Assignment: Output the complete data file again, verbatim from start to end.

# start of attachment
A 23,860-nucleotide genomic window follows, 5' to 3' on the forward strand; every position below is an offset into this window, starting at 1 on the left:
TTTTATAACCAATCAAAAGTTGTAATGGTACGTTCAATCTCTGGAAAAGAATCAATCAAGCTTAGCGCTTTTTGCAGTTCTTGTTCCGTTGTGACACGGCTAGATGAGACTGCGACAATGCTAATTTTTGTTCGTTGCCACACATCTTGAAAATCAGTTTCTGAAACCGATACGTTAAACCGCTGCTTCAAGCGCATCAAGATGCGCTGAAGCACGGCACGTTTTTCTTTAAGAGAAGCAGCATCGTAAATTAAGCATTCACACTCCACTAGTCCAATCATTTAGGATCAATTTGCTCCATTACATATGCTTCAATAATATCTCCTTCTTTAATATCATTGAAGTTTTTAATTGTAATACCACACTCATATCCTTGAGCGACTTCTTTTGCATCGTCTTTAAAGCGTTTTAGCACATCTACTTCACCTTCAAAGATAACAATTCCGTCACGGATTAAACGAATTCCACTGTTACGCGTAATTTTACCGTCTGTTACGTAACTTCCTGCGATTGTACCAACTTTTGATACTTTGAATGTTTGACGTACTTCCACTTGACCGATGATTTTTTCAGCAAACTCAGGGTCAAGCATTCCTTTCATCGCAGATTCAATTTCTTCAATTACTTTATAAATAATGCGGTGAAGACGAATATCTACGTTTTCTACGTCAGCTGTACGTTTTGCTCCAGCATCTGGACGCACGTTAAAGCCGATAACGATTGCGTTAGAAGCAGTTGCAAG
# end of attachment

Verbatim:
A 23,860-nucleotide genomic window follows, 5' to 3' on the forward strand; every position below is an offset into this window, starting at 1 on the left:
TTTTATAACCAATCAAAAGTTGTAATGGTACGTTCAATCTCTGGAAAAGAATCAATCAAGCTTAGCGCTTTTTGCAGTTCTTGTTCCGTTGTGACACGGCTAGATGAGACTGCGACAATGCTAATTTTTGTTCGTTGCCACACATCTTGAAAATCAGTTTCTGAAACCGATACGTTAAACCGCTGCTTCAAGCGCATCAAGATGCGCTGAAGCACGGCACGTTTTTCTTTAAGAGAAGCAGCATCGTAAATTAAGCATTCACACTCCACTAGTCCAATCATTTAGGATCAATTTGCTCCATTACATATGCTTCAATAATATCTCCTTCTTTAATATCATTGAAGTTTTTAATTGTAATACCACACTCATATCCTTGAGCGACTTCTTTTGCATCGTCTTTAAAGCGTTTTAGCACATCTACTTCACCTTCAAAGATAACAATTCCGTCACGGATTAAACGAATTCCACTGTTACGCGTAATTTTACCGTCTGTTACGTAACTTCCTGCGATTGTACCAACTTTTGATACTTTGAATGTTTGACGTACTTCCACTTGACCGATGATTTTTTCAGCAAACTCAGGGTCAAGCATTCCTTTCATCGCAGATTCAATTTCTTCAATTACTTTATAAATAATGCGGTGAAGACGAATATCTACGTTTTCTACGTCAGCTGTACGTTTTGCTCCAGCATCTGGACGCACGTTAAAGCCGATAACGATTGCGTTAGAAGCAGTTGCAAG